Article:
Why do you think the show didn't work on NBC?
MW: It was an expensive show. I think the decisions are often made at the bottom line about cost and production and someone's favorite project taking its place and availability of time slots. There are subjective opinions in crafting a prime time schedule, and I'm not sure whose decision it was, but there were a lot of things on the plate when it came to DARK SKIES. It was a very complicated, expensive show. It really was a show that was ahead of its time. Simpler, single-purpose shows are much easier to produce and run in syndication. Unfortunately, those are the things that creative people like Brent, Bryce and I are victims to in some degree. We were just trying to make a really good product and tell a really good story, but, there is a whole other marketing strategy a business bottom line and a business calculation that generally makes decisions about shows. Bryce would be better at telling you about what went down, but I think the show was too much ahead of its time. It needed tender loving care and it needed a lot of support and it wasn't the right time for it.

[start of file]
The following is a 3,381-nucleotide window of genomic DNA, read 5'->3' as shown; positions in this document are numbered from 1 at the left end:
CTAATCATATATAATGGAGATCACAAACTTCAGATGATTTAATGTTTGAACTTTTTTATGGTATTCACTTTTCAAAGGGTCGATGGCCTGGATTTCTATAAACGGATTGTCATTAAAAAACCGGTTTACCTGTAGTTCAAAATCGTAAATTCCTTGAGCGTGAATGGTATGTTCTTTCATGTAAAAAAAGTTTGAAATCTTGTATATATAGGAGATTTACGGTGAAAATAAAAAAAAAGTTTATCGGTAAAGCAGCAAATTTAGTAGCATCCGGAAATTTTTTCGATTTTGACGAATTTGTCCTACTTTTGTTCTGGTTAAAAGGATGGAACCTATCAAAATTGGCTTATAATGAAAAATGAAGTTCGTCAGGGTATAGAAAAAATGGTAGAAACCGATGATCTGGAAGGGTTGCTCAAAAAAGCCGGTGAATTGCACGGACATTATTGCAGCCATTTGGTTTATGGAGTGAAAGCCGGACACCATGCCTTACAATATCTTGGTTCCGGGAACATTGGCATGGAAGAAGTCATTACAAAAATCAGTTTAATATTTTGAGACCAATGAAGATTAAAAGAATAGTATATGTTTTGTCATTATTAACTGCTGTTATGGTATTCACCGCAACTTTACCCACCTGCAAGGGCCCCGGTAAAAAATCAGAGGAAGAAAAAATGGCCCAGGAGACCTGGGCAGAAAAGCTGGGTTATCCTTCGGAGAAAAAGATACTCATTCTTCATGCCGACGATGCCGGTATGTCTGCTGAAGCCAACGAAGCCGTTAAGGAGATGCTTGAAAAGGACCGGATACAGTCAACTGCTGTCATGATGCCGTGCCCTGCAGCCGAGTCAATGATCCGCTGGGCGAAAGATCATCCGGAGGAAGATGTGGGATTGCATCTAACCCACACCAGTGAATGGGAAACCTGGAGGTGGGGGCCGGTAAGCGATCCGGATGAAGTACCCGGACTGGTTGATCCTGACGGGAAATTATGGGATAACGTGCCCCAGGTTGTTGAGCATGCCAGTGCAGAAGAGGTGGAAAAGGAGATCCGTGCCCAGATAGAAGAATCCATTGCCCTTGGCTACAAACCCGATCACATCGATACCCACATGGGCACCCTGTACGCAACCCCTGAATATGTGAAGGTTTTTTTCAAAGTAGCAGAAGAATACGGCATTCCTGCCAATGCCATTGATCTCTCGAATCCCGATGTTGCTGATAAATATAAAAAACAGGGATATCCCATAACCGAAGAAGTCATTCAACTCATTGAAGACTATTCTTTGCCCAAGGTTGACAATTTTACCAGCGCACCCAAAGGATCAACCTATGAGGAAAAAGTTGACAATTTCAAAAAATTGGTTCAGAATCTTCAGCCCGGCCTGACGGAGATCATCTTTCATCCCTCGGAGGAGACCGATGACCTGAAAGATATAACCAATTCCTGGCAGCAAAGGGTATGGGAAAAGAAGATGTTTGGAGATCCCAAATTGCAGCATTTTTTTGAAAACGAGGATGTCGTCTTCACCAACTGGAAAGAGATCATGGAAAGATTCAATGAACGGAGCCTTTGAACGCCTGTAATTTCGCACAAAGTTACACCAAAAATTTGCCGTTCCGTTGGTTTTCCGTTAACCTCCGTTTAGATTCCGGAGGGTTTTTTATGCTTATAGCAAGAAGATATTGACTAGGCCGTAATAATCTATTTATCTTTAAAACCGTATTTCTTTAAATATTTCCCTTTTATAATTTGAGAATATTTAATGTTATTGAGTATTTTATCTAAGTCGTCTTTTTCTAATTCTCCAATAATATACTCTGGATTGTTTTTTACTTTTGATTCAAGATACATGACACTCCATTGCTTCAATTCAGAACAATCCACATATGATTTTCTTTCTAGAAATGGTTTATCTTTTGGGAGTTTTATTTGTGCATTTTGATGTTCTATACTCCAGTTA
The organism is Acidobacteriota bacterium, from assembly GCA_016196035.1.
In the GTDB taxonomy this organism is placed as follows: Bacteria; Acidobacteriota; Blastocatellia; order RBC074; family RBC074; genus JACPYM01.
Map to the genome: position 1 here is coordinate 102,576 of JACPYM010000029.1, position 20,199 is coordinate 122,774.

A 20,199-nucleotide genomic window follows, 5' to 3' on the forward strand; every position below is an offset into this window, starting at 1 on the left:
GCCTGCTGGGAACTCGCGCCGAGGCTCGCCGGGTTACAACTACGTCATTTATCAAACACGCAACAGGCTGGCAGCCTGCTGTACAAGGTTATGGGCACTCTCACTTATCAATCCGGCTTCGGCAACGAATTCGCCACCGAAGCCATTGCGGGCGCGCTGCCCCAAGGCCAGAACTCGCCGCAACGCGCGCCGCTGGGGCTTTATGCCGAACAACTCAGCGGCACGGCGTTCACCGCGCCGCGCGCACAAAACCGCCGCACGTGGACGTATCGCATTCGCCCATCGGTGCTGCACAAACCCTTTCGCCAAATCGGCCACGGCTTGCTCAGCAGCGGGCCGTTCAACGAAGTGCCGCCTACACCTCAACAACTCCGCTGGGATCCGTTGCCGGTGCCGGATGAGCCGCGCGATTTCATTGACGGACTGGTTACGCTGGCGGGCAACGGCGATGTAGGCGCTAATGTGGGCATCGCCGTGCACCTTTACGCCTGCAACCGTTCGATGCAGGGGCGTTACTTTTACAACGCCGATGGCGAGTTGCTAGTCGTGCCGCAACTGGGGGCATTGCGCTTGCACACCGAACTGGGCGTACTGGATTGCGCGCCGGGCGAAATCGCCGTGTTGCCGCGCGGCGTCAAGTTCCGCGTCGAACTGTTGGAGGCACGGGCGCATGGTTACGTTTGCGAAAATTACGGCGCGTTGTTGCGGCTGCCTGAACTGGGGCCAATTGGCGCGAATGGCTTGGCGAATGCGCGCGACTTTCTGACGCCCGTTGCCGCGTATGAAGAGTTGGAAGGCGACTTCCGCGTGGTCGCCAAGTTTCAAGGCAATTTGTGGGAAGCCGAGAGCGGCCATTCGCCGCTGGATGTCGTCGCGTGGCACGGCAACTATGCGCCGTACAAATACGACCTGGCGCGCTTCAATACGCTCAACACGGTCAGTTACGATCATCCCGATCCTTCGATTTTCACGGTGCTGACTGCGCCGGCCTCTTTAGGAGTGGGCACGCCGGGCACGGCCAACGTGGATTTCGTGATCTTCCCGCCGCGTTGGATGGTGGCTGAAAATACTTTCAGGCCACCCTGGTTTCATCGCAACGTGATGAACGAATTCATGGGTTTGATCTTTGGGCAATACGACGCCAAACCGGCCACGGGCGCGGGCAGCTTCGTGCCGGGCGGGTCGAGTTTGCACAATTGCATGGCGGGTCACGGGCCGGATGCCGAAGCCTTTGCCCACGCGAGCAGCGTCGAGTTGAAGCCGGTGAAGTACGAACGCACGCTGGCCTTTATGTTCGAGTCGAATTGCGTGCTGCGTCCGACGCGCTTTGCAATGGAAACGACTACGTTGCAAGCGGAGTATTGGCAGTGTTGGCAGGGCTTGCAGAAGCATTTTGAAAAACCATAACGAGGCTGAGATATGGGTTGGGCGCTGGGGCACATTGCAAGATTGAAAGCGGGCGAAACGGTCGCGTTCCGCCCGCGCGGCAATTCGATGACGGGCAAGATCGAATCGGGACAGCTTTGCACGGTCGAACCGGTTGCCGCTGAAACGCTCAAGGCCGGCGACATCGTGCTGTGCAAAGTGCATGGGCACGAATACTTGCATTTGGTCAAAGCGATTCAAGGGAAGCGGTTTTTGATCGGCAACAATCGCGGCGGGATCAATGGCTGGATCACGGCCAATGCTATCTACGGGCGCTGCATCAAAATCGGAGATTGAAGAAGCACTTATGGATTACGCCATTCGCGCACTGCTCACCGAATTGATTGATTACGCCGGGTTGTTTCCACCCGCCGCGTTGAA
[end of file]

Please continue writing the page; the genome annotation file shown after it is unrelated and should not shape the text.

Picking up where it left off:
Have you had a chance to look at the box set?
MW: I watched a bunch of shows before we did the commentary, but it's hard to watch them because half of the time I'm like, "oh, look at how good it was" and then I'm like, "ahhh, it's a shame we didn't have a second season." And then I was like, "Oh, I wish I could change that, or did I look like that?" It's a difficult thing to watch yourself in something you invested yourself greatly in and we had bittersweet feelings about. It didn't have the best ending, the way it ended, but it still is fantastic that I got to do it and it existed. It's tricky to look back at your own work.
I always thought that was a great twist when your character became part of the Hive. Was that something you knew was going to happen at some point or did it evolve that way?